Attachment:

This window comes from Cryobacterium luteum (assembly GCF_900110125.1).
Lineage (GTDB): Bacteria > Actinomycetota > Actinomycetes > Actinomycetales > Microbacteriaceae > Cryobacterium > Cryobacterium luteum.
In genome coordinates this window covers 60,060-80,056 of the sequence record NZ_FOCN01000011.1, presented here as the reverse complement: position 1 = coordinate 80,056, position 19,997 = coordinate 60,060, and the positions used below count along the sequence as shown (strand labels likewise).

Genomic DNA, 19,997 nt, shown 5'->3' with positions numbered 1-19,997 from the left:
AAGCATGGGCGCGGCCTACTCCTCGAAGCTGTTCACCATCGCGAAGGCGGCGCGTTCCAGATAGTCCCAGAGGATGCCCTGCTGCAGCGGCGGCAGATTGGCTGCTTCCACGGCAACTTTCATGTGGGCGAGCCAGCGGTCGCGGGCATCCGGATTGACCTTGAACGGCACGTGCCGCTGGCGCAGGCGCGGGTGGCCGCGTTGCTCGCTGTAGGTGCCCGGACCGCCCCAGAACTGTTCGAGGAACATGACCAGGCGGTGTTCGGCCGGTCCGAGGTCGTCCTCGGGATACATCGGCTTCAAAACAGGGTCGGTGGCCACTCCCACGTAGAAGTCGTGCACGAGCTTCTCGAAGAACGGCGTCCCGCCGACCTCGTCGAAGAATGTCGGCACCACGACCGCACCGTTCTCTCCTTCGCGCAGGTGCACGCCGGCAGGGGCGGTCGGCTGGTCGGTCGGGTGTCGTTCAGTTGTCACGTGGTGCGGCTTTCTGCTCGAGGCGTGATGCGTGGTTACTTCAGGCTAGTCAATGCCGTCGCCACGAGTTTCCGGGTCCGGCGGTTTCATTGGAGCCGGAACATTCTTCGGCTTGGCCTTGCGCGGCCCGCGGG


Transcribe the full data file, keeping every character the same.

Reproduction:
This window comes from Cryobacterium luteum (assembly GCF_900110125.1).
Lineage (GTDB): Bacteria > Actinomycetota > Actinomycetes > Actinomycetales > Microbacteriaceae > Cryobacterium > Cryobacterium luteum.
In genome coordinates this window covers 60,060-80,056 of the sequence record NZ_FOCN01000011.1, presented here as the reverse complement: position 1 = coordinate 80,056, position 19,997 = coordinate 60,060, and the positions used below count along the sequence as shown (strand labels likewise).

Genomic DNA, 19,997 nt, shown 5'->3' with positions numbered 1-19,997 from the left:
AAGCATGGGCGCGGCCTACTCCTCGAAGCTGTTCACCATCGCGAAGGCGGCGCGTTCCAGATAGTCCCAGAGGATGCCCTGCTGCAGCGGCGGCAGATTGGCTGCTTCCACGGCAACTTTCATGTGGGCGAGCCAGCGGTCGCGGGCATCCGGATTGACCTTGAACGGCACGTGCCGCTGGCGCAGGCGCGGGTGGCCGCGTTGCTCGCTGTAGGTGCCCGGACCGCCCCAGAACTGTTCGAGGAACATGACCAGGCGGTGTTCGGCCGGTCCGAGGTCGTCCTCGGGATACATCGGCTTCAAAACAGGGTCGGTGGCCACTCCCACGTAGAAGTCGTGCACGAGCTTCTCGAAGAACGGCGTCCCGCCGACCTCGTCGAAGAATGTCGGCACCACGACCGCACCGTTCTCTCCTTCGCGCAGGTGCACGCCGGCAGGGGCGGTCGGCTGGTCGGTCGGGTGTCGTTCAGTTGTCACGTGGTGCGGCTTTCTGCTCGAGGCGTGATGCGTGGTTACTTCAGGCTAGTCAATGCCGTCGCCACGAGTTTCCGGGTCCGGCGGTTTCATTGGAGCCGGAACATTCTTCGGCTTGGCCTTGCGCGGCCCGCGGG